Feedwater chemistry analysis can prevent metal loss, equipment failure and harm to personnel.

Flow-accelerated corrosion (FAC) has captured both research dollars and the attention of boiler cycle chemistry experts during the past decade and has become a primary concern for many plant operators. More than 60 percent of utilities have reported finding it in their facilities.

Defined as localized rapid metal loss that results in the thinning of carbon and low-alloy piping tube walls, FAC typically occurs in the mid-temperature regions of the boiler cycle, between 250 and 400 F. In high-pressure boiler cycles, these temperatures exist in boiler feedwater or low-pressure (LP) and intermediate-pressure (IP) sections of a heat recovery steam generator (HRSG). Aside from the obvious concerns posed by the catastrophic failure of feedwater piping, FAC is a significant safety concern. Unlike high-pressure boiler tube failures that occur inside a structure, FAC occurs in areas that are in close proximity to plant personnel.

Integrated solutions to FAC combine chemical, mechanical and operational knowledge and capabilities to optimize power plant operating systems.(Images and graphics courtesy of U.S. Water)

FAC History

Termed “erosion-corrosion,” the first documented failure caused by FAC occurred in December 1986 at a nuclear power plant in Virginia. The tragedy resulted in four fatalities. The Electric Power Research Institute (EPRI) and Occupational Safety and Health Administration (OSHA) began documenting FAC cases and identifying the phenomenon’s root causes. In 1996, EPRI published the results of their investigation. That same year, OSHA issued a hazards bulletin on FAC. The culmination of these efforts led to a 2004 publication of guidelines for minimizing the risk of FAC. These documents, along with increased vigilance during inspections and attention to chemistry cycles, have led to a reduction in FAC-related failures.

FAC Effects

FAC metal loss is best described as the absence of the protective iron oxide layer that limits corrosion in boiler systems. Without this protection, the surface is free to react with the passing water (or steam-air mixture called two-phase FAC), resulting in rapid metal loss. A classic sign of FAC is bare (shiny) metal with a scalloped appearance in the direction of flow (see Image 1).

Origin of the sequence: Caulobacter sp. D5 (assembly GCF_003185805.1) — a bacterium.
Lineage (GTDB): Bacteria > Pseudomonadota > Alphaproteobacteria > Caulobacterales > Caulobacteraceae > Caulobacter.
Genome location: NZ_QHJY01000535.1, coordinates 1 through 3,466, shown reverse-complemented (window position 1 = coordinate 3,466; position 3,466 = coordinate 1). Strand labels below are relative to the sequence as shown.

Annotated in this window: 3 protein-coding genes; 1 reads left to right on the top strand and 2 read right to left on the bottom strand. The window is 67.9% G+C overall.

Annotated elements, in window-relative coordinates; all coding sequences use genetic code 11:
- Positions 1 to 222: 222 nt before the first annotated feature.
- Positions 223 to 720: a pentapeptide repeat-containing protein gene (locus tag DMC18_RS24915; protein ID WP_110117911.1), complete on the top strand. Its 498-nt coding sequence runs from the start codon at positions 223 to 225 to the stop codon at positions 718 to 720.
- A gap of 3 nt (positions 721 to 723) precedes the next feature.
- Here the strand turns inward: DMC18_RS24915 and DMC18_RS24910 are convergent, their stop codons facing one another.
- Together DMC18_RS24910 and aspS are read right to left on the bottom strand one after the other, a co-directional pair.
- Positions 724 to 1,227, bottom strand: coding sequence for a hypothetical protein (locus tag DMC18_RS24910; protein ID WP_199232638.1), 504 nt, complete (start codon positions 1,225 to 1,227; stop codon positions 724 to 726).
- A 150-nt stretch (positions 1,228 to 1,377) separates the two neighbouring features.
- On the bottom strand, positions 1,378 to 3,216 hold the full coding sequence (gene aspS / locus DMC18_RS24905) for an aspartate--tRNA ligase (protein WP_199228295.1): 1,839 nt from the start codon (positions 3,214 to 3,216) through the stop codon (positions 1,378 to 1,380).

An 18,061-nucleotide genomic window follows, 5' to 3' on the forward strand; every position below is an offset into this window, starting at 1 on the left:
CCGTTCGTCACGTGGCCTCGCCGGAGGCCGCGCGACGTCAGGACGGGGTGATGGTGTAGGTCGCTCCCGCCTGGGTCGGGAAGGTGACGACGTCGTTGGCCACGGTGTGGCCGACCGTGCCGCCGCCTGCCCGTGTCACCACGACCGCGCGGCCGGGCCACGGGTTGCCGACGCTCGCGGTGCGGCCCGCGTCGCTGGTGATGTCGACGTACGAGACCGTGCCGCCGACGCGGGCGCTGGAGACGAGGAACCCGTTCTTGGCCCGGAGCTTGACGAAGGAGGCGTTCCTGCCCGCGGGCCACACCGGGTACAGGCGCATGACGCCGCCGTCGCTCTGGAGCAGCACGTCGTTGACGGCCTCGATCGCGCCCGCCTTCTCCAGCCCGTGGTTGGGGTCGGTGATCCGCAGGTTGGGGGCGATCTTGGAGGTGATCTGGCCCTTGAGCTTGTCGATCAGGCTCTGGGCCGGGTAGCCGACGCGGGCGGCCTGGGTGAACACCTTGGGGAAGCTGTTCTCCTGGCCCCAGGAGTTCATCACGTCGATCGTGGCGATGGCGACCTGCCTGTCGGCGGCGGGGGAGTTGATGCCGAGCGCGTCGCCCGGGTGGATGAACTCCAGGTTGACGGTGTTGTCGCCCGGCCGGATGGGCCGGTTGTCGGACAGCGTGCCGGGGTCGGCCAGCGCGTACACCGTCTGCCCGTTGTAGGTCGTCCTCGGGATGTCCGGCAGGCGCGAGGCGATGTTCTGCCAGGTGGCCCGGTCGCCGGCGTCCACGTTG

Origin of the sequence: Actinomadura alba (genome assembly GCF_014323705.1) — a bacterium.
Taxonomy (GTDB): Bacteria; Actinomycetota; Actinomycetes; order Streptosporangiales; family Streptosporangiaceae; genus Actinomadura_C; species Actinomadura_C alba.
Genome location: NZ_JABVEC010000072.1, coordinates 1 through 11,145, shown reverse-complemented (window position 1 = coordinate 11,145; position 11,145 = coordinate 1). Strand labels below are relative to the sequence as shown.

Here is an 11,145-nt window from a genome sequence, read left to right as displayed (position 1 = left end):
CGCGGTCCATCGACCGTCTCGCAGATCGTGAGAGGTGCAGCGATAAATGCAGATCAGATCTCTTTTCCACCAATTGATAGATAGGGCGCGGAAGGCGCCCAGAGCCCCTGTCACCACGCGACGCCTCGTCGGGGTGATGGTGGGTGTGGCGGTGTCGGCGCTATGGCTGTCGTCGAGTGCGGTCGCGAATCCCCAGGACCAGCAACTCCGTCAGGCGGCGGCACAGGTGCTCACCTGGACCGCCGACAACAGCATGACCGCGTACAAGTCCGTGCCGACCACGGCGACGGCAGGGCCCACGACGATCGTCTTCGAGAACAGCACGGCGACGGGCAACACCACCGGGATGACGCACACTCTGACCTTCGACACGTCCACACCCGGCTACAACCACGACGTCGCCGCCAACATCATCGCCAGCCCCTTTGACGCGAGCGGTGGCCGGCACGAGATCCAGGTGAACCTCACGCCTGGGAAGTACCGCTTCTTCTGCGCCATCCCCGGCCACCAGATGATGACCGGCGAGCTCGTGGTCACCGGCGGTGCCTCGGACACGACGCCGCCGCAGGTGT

Flow-accelerated corrosionImage 1. A classic sign of FAC is bare metal with a scalloped appearance.

Flow velocity, geometry, metallurgy, temperature, dissolved oxygen concentration and pH are all factors that affect FAC. Piping geometry and flow velocity go hand in hand. Failures are more likely to occur in areas of higher velocity—such as the outside of tube bends or where a tube intersects a header—than in adjacent areas, so periodic inspection of these areas in a boiler cycle is highly recommended. Many boiler service companies will perform these inspections and offer retrofit solutions through a change in piping geometry or a change of metallurgy in areas sensitive to higher chrome (greater than 0.1 percent alloys). To understand why iron oxides would not develop in these areas, researchers focused on the complex physics and chemistry of iron oxides.


Iron exists in two oxidation states (Fe+2 and Fe+3) and a variety of structures, so 16 known iron oxides and oxyhydroxides exist, each with different properties. Magnetite (Fe2O4) is formed in a boiler circuit under anaerobic conditions and is very stable, dense and uniform at high temperatures (greater than 400 F).

Between 250 F and 400 F, magnetite forms less rapidly and is porous and irregular. Below 250 F, magnetite forms very slowly. In the temperature range that is most conducive to FAC, magnetite is less effective at corrosion protection than at higher temperatures.

EPRI research has shown that alpha-structured ferric oxide, known as hematite (α-Fe2O2), can strengthen the porous magnetite layer and produce a more stable protective coating. Hematite is formed in oxidizing environments, so having some dissolved oxygen present in feedwater circuits (less than 10 parts per billion) is now considered beneficial. This has led many plants to abandon the use of chemical oxygen scavengers in all ferrous systems where continuously well-operated mechanical deaeration and minimal air inleakage are the norm. Iron oxide solubility is also dependent on pH, especially in the typical FAC temperature ranges as pictured at the bottom of the center column of Figure 1.

Flow-accelerated corrosion chartFigure 1. FAC chart

To aid in iron oxide formation, the historical feedwater pH control range of 8.8-9.2 has been elevated to 9.4-9.8 for all-ferrous systems and 9.2-9.6 for mixed-metallurgy (copper-based feedwater heater component) systems.
While the plant is online, the total level of iron in the feedwater is the best metric for FAC. Effective feedwater chemistry will yield total iron levels of less than 10 parts per billion. Since each plant is unique regarding operating regimes, system metallurgy, and environmental or steam host restrictions, plant managers should research specific recommendations for FAC prevention.


  1. Cornell, R.M., Shwertmann, U. (2003).
  2. EPRI Presentation to HRSG User’s Group, April 2005, Barry Dooley.